2012 A Ride Course Odyssey

By Cpl Juan Miguel Daos

I never thought I'd see the day when I would be riding a horse.  I arrived at Strathcona Mounted Troop (SMT) right after the Christmas holidays.  I thought to myself, “a new year, new experience and definitely new adventures,” but rather when I came to SMT, I immediately thought "What did I get myself into?"  In the beginning, the horses were huge and intimidating and I am not afraid to say that I was scared for my life.  I never thought that my principle as "top of the food chain" would be challenged, but as any good soldier would, I laced my boots up and bravely took on the challenge of becoming a Rider.

I quickly found out that SMT operates differently than the other Troops I had previously been a part of which was perhaps the change I needed.  I found myself too many times in trouble and SMT offered me a chance to renew myself and get back on “my grind.”  I used to look at SMT as a bunch of cowboys doing easy stuff.  It seemed that all they did was sit on top of a horse and look pretty, right?  I thought to myself, “If anyone can do it, I certainly can.”  But boy was I wrong.  The amount of hard work that I put in on any given day was a match for what I was asked to do during some of my toughest days at the Regiment.  

I remember the first time I fed the horses. I was in the back of a pickup truck with four bales of hay. It honestly felt like I was about to ride off to battle with hordes of zombies running towards me.  However, in this case, I was being rushed by gigantic, 1200 pound animals with what seemed like flames in their eyes and strong powerful legs which caused the very earth beneath them to tremble.  I told myself, “This is it, I am done for.  I am going to be dragged down by these beasts, get trampled on and eaten alive.”  I closed my eyes and prepared for the worst. But it never came, and then I opened my eyes I saw before me something that I never would have believed.  These huge beasts were only interested in the food, and the way they grazed was so gentle that it reminded me of looking deep into the eyes of a googly eyed puppy.  My heart warmed and I found love again.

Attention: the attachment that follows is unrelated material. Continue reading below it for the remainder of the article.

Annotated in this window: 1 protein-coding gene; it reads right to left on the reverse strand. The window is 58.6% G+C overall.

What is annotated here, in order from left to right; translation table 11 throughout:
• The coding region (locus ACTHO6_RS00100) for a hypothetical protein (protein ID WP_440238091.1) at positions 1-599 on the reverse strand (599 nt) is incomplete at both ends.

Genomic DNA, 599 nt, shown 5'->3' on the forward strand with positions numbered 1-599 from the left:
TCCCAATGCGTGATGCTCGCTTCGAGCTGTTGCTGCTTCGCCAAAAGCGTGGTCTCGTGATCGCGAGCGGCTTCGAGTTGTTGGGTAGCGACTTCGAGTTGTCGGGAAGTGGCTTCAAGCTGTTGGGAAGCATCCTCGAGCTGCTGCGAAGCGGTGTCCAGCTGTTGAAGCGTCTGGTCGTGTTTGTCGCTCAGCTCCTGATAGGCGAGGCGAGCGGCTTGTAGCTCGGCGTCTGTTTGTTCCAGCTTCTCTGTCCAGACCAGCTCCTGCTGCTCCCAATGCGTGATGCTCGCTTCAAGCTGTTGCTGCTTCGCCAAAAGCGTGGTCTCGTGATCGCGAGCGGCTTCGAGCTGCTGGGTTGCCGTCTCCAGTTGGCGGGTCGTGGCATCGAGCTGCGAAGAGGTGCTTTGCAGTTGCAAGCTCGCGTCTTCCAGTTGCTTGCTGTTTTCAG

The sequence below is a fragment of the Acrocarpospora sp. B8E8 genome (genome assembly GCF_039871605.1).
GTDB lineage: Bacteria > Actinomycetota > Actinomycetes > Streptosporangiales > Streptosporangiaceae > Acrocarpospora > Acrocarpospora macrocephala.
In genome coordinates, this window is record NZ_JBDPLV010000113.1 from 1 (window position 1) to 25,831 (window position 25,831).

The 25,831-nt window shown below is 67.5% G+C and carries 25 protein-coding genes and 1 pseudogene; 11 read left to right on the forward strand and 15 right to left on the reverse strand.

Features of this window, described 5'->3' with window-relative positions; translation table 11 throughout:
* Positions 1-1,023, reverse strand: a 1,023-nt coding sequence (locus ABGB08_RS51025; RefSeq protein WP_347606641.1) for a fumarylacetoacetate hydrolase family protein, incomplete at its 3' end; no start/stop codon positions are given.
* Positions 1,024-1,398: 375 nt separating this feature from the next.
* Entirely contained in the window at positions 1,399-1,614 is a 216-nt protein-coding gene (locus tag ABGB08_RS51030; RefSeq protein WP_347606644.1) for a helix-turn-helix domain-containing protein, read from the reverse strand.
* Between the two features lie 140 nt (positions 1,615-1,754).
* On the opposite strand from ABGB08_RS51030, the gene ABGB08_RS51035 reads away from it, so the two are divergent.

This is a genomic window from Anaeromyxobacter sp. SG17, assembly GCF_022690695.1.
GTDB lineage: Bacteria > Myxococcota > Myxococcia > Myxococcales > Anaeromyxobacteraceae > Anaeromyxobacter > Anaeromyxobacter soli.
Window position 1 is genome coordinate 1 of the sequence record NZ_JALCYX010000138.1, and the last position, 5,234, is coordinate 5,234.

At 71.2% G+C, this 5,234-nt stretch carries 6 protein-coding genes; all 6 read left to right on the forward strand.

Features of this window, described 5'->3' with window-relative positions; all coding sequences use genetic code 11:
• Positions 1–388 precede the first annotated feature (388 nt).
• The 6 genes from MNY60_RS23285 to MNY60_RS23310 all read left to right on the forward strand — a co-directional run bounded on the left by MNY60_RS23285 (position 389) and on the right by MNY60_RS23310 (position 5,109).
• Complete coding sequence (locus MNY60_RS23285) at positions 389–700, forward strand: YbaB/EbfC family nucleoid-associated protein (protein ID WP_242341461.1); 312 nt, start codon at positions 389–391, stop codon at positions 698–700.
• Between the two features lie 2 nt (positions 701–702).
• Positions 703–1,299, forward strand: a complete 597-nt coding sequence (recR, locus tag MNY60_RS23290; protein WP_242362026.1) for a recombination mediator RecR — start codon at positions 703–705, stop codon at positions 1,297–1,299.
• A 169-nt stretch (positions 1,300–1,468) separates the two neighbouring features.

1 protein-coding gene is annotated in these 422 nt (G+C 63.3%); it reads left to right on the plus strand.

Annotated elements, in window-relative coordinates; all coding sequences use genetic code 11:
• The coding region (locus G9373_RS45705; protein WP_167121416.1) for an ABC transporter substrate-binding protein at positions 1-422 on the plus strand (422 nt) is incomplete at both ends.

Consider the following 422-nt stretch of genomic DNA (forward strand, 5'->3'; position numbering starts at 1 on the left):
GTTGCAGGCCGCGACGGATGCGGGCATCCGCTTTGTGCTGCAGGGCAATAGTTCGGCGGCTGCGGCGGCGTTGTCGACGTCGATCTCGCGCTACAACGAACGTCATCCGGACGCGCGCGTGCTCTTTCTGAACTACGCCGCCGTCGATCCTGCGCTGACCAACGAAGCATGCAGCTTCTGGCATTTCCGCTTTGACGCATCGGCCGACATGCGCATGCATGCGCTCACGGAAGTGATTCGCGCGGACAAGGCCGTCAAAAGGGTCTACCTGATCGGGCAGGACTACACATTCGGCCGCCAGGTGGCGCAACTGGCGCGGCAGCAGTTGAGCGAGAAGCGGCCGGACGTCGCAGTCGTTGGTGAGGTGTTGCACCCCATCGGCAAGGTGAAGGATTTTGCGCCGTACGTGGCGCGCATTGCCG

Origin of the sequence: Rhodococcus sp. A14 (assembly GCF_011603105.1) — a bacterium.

Riding proved to be as difficult as they say.  It takes a lot of leg muscles to get a horse to do what you want; moreover, staying focused while keeping your composure and doing your job on top of a horse gives new meaning to the word; multitasking.  Of course, I had fun riding a horse and learning how to properly groom and feed them.  I found that it was very much like taking care of a baby; only this baby could trample you and finish you off if you’re unsafe.  Everyday I found meaning whenever I rode my horse, it was absolutely exhilarating and I was full of life once again.  Creating a bond with a horse was a uniquely rewarding experience and I couldn’t help but feel great at the end of a hard days ride when my muscles ache from exertion and I could barley walk to my car. Without a doubt, riding is not easy but I would bet anyone that, if they gave it an honest try, they would enjoy it as much as I do.

My new job as a Rider in Strathcona Mounted Troop will be to perform for people across Canada.  Our performance is precise, professional, and definitely a sight to see.  During the ride, we perform moves such as the Shanghai, Double Dome, Slingshot, which are very complicated, truly amazing to see, and utterly rewarding to accomplish.  Being in the Troop has definitely taught me humility and has once again reinstalled in me values that I had forgotten; values such as camaraderie, hard work, patience, and perseverance.  I have learnt that in order to successfully perform the Troops Musical Ride, not only does the horse and rider need to work together, but every member of the Troop must act as a collective unit with one unified purpose. I look forward to performing this season and I encourage everyone to come out and see tradition, history, and our Canadian soldiers (and horses) at their finest.